Rebuilding East Ninth Together Project Update

From the Rebuilding East Ninth Team

We had 31 fantastic applications for RFP 2, Pathways! We thank each of those artists for the time and effort they put into their applications. Twelve of those artists were selected to present their projects to a panel of jurors on June 2nd. Six projects were ultimately selected by the jurors to complete their projects. So, along with four original artists, the five projects from the Research Phase, plus these new Pathways artists, we now have fifteen Rebuilding East Ninth Together art projects comin’ at cha within the next year.  

To recap, the Original East Ninth artists and projects include:

  • Nick Carswell, a Community Based music performance and project,
  • Meridith Moore, a Mysterious Experience
  • Stephen Johnson, an installation at the Lawrence Arts Center
  • Zia with an Installation

The selected Research Phase artists and projects are:

  • Epicenter (East-side People’s Intercultural Center)  with Homemade, a neighborhood cookbook and food tasting festival.  Epicenter members working on this East Ninth grant project are: Leah Evans, Alex Kimball Williams, and Connie Fiorella Fitzpatrick.
  • Caryn Mirriam-Goldberg & Kelley Hunt with Songs and Stories of East Lawrence, a series of writing, singing, and story mapping workshops, plus a Wild East Lawrence walk, collaborative song-writing, publication of an anthology of our stories, and a book launch concert.
  • Marlo Angell with Shapes a multi-screen video installation that tells the story of Julio, a fictional longtime East Lawrence resident, and an out of towner named Moira as they meet one fateful morning at The Wishing Bench
  • ​Mike Riggs & Kent Smith with a collaborative, iconic, large-scale sculpture.
  • ​St. Luke AME, facilitated by Oliver Hall and Perrin Blackman, with The Langston Hughes Community Center, the creation of a reading/research space and community events that celebrate the Church, its history, and the neighborhood.

And, the Pathways artists selected are:

  • Matthew Lord, the East Lawrence Family Tree Project, a community portrait project celebrating East Lawrence families. You can view Matthew’s video presentation on the project website.
  • James Moreno, The Pocho Project a multidisciplinary performance examining narratives surrounding immigration, assimilation, and “cultural gatekeeping,” drawing on stories of Mexican “traqueros” who came to East Lawrence to work on the railroads and make a home.  You can view James’s video presentation on the project website.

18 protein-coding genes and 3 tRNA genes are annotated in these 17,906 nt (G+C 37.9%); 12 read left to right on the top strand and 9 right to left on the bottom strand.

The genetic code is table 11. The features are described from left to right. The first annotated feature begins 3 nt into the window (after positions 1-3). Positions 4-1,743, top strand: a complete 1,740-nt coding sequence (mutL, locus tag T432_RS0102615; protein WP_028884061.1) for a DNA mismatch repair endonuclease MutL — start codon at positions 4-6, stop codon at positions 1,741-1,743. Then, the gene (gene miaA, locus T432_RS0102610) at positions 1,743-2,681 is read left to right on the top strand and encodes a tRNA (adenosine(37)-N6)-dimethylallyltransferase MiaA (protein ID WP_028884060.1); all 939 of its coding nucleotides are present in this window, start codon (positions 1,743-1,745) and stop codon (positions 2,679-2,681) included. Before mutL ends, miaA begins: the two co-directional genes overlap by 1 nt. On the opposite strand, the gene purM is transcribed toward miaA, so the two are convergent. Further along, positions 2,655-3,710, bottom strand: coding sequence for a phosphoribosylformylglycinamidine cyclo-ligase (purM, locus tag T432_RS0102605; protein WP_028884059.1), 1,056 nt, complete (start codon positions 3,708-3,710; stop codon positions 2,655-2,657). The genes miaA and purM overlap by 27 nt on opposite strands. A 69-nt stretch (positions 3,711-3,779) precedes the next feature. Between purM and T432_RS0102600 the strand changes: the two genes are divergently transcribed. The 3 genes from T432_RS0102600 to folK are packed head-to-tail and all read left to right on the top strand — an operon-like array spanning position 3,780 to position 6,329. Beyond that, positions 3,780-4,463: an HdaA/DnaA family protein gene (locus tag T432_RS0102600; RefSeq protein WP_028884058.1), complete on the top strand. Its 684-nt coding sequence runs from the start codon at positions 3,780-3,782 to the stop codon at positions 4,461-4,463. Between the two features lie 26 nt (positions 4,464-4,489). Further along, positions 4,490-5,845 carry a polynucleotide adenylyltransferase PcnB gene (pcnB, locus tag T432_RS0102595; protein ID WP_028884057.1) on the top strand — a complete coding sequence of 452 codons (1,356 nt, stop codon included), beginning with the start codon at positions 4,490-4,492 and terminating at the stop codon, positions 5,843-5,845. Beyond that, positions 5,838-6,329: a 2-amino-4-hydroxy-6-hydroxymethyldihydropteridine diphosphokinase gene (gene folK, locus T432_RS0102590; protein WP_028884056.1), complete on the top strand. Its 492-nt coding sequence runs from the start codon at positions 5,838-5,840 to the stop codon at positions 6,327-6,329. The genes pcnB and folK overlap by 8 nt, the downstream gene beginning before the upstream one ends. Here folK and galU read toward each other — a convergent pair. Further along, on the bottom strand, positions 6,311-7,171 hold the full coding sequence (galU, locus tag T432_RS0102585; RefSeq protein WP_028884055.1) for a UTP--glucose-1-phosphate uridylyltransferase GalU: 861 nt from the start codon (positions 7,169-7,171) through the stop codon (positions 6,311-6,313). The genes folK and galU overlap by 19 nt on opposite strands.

• Kaitlin Stanley and Kelly Kindscher with Propagating Place: A Wild & Native Community-Based Learning Garden. This garden will incorporate diverse and intergenerational narratives of wild and native plant use in the area through time. It will be designed and built with East Lawrence youth who will have the opportunity to showcase their creativity in the garden. A website will be constructed and archived that will house the collected stories and artwork. This garden seeks to include as many plant-based narratives as possible and welcomes community input.  
  • Kim Brook and Irene Tsuneta with Yarn it Forward, a community yarn art project to teach and learn about East Lawrence, crocheting, yarn techniques, and social gathering. 
  • Mary Leek Stolz, Samantha Saltz, and Kate Dineen with New York Elementary’s 150th Celebration and sculpture
  • Mona Cliff, Indigenous visual artist, Natives Now; Sharing Native American culture with East Lawrence, collaborative mural with Native American students, public benches with contracted-collaborators Jamakee Blackburn and Steve Spacek, ongoing mini projection events of Native American community members during Lawrence Final Fridays.

You can look forward to seeing invitations for community input sessions, story collection, and more as they plan their work.  Watch the East Ninth Team and ELNA news outlets, plus the Rebuilding East Ninth Together Project website,, for details as they emerge.  



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